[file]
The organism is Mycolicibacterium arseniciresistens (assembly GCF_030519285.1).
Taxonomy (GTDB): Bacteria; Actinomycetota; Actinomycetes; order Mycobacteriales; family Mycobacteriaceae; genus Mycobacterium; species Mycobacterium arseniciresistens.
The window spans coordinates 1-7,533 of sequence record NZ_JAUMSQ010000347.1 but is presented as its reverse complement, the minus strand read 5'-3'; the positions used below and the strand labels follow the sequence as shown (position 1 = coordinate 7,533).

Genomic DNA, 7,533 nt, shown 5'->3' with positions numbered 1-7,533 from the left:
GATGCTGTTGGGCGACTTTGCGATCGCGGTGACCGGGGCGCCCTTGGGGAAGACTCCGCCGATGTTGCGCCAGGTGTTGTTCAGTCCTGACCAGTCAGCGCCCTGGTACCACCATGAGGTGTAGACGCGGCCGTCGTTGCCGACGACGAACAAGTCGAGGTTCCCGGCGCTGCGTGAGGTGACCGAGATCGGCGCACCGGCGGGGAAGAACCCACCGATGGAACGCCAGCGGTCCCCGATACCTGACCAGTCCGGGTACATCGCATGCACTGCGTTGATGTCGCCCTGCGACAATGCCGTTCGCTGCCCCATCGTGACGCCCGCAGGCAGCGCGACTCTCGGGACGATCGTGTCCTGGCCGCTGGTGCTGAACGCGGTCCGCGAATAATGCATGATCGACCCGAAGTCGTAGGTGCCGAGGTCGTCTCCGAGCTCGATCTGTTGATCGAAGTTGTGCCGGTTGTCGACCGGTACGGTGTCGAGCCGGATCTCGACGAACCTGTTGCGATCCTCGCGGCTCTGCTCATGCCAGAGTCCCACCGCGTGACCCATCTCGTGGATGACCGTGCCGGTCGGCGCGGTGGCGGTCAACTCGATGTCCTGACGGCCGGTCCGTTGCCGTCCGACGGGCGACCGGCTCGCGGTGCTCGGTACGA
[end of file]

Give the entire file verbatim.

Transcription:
The organism is Mycolicibacterium arseniciresistens (assembly GCF_030519285.1).
Taxonomy (GTDB): Bacteria; Actinomycetota; Actinomycetes; order Mycobacteriales; family Mycobacteriaceae; genus Mycobacterium; species Mycobacterium arseniciresistens.
The window spans coordinates 1-7,533 of sequence record NZ_JAUMSQ010000347.1 but is presented as its reverse complement, the minus strand read 5'-3'; the positions used below and the strand labels follow the sequence as shown (position 1 = coordinate 7,533).

Genomic DNA, 7,533 nt, shown 5'->3' with positions numbered 1-7,533 from the left:
GATGCTGTTGGGCGACTTTGCGATCGCGGTGACCGGGGCGCCCTTGGGGAAGACTCCGCCGATGTTGCGCCAGGTGTTGTTCAGTCCTGACCAGTCAGCGCCCTGGTACCACCATGAGGTGTAGACGCGGCCGTCGTTGCCGACGACGAACAAGTCGAGGTTCCCGGCGCTGCGTGAGGTGACCGAGATCGGCGCACCGGCGGGGAAGAACCCACCGATGGAACGCCAGCGGTCCCCGATACCTGACCAGTCCGGGTACATCGCATGCACTGCGTTGATGTCGCCCTGCGACAATGCCGTTCGCTGCCCCATCGTGACGCCCGCAGGCAGCGCGACTCTCGGGACGATCGTGTCCTGGCCGCTGGTGCTGAACGCGGTCCGCGAATAATGCATGATCGACCCGAAGTCGTAGGTGCCGAGGTCGTCTCCGAGCTCGATCTGTTGATCGAAGTTGTGCCGGTTGTCGACCGGTACGGTGTCGAGCCGGATCTCGACGAACCTGTTGCGATCCTCGCGGCTCTGCTCATGCCAGAGTCCCACCGCGTGACCCATCTCGTGGATGACCGTGCCGGTCGGCGCGGTGGCGGTCAACTCGATGTCCTGACGGCCGGTCCGTTGCCGTCCGACGGGCGACCGGCTCGCGGTGCTCGGTACGA